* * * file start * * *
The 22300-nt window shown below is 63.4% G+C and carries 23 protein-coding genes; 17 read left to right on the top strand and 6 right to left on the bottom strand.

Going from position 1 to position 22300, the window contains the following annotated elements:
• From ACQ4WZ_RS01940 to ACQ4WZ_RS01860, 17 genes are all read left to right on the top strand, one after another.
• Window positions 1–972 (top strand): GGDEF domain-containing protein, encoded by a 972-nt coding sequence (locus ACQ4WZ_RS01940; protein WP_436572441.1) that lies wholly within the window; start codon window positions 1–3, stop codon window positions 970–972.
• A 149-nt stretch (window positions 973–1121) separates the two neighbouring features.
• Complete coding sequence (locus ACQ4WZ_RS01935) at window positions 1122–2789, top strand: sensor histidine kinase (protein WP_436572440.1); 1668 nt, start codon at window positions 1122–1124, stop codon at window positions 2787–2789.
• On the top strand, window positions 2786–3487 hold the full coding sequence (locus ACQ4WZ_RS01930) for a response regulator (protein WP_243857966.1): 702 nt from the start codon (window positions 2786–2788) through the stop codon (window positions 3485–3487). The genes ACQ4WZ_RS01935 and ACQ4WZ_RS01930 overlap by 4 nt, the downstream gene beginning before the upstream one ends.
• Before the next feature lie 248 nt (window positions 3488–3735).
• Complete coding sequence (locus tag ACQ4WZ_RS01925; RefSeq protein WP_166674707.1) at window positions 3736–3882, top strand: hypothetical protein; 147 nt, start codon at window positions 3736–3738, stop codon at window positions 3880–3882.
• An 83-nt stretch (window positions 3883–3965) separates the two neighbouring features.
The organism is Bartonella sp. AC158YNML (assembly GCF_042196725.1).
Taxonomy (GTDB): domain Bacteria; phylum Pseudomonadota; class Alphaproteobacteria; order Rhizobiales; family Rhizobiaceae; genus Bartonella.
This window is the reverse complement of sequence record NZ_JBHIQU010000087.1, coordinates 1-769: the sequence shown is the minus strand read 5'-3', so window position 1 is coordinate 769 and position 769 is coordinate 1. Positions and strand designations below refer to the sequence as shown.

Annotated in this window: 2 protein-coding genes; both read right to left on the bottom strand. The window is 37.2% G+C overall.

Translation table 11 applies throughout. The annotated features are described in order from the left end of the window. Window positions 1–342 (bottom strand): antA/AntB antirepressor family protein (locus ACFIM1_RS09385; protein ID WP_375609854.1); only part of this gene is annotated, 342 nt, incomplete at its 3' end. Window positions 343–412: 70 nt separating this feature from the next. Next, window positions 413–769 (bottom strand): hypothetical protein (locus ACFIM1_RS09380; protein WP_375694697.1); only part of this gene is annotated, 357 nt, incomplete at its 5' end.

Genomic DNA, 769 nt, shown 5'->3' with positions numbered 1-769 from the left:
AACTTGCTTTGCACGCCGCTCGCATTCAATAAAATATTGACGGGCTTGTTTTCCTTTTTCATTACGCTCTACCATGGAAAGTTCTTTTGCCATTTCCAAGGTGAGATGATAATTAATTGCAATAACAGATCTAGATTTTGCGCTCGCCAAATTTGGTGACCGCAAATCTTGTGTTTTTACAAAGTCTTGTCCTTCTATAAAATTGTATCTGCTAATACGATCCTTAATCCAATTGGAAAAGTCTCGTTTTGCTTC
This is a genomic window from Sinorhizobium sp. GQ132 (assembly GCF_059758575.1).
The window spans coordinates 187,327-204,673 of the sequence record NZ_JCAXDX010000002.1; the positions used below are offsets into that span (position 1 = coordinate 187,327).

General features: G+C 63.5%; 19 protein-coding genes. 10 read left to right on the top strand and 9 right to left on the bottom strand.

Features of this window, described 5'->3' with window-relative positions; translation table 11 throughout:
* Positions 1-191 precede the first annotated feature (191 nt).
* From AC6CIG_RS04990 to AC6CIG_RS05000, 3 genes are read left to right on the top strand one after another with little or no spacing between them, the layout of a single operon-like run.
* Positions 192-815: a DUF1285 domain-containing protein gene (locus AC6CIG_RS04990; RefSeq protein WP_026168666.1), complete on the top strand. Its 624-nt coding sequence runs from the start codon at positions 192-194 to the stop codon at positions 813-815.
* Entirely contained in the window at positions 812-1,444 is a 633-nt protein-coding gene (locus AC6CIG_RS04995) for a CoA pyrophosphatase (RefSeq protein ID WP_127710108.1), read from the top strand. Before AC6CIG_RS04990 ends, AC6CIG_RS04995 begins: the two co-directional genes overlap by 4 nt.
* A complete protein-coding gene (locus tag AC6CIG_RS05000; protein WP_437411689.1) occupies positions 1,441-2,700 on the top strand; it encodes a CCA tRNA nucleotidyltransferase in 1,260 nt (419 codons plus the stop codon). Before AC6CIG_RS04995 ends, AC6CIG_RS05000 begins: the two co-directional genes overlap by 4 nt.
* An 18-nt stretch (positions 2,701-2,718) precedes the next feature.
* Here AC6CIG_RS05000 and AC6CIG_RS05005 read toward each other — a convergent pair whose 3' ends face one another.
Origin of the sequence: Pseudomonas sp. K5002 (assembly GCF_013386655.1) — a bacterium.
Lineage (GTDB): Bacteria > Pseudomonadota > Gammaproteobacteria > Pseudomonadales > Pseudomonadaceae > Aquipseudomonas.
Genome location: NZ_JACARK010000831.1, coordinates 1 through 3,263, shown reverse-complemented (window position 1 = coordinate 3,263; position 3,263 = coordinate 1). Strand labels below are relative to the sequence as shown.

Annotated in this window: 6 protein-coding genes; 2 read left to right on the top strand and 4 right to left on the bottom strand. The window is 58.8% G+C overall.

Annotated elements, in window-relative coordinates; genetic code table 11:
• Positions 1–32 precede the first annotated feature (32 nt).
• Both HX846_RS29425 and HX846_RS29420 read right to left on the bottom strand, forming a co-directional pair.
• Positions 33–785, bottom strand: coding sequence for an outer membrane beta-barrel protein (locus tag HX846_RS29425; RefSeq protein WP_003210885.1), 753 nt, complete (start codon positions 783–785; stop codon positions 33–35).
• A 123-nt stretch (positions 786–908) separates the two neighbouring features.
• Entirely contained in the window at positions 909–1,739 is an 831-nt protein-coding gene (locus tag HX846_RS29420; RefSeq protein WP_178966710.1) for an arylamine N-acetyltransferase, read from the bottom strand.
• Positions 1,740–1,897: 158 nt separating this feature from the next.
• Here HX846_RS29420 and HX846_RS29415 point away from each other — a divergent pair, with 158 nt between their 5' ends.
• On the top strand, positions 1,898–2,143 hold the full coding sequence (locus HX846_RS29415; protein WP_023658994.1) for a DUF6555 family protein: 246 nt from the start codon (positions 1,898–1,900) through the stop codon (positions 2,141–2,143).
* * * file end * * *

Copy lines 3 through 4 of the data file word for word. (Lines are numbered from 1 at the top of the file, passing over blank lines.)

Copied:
• From ACQ4WZ_RS01940 to ACQ4WZ_RS01860, 17 genes are all read left to right on the top strand, one after another.
• Window positions 1–972 (top strand): GGDEF domain-containing protein, encoded by a 972-nt coding sequence (locus ACQ4WZ_RS01940; protein WP_436572441.1) that lies wholly within the window; start codon window positions 1–3, stop codon window positions 970–972.